NASA considers possibilities for manned mission to Venus

December 18, 2014 by Bob Yirka weblog
HAVOC. Credit: NASA Langley Research Center

(Phys.org) —NASA's Systems Analysis and Concepts Directorate has issued a report outlining a possible way for humans to visit Venus, rather than Mars—by hovering in the atmosphere instead of landing on the surface. The hovering vehicle, which they call a High Altitude Venus Operational Concept (HAVOC), would resemble a blimp with solar panels on top, and would allow people to do research just 50 kilometers above the surface of the planet.

Most everyone knows that NASA wants to send people to Mars—that planet also gets most of the press. Mars is attractive because it looks more like Earth and is relatively close to us. The surface of Venus on the other hand, though slightly closer, is not so attractive, with temperatures that can melt lead and 92 times that of Earth. There's also that thick carbon dioxide atmosphere with , lots of earthquakes, volcanoes going off and terrifying lightning bolts. So, why would anyone rather go to Venus than Mars? Because of far lower radiation and much better solar energy.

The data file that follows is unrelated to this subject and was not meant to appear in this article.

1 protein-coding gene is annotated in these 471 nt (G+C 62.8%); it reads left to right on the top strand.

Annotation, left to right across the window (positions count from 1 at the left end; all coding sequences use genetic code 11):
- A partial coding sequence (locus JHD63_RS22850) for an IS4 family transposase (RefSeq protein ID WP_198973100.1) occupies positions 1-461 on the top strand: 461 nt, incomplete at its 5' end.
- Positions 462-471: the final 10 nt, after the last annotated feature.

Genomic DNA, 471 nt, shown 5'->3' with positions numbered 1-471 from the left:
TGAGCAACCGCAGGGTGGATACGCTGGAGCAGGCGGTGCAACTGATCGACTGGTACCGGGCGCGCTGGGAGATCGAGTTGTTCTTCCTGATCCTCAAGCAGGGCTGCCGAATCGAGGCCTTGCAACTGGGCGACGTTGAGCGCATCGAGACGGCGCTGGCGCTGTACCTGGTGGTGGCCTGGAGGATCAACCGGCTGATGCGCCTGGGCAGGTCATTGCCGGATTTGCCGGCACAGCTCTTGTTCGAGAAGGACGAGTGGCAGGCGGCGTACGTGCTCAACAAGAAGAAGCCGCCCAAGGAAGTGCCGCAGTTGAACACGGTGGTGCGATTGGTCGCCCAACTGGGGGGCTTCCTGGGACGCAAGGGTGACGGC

No one wants to go the surface of Venus, at least not anytime soon, instead, researchers at NASA are looking into the possibility of sending people to hover in the sky above the planet, conducting research in a far less dangerous place than even on the surface of Mars. At 50 kilometers up, an HAVOC would experience just one atmosphere of atmospheric pressure and temperatures averaging just 75 degrees Celsius, with radiation levels equivalent to those in Canada. Astronauts on Mars, on the other hand would experience 40 times the amount of radiation typically faced back here on Earth, which suggests they'd have to live deep underground to survive—a problem that scientists have not yet solved.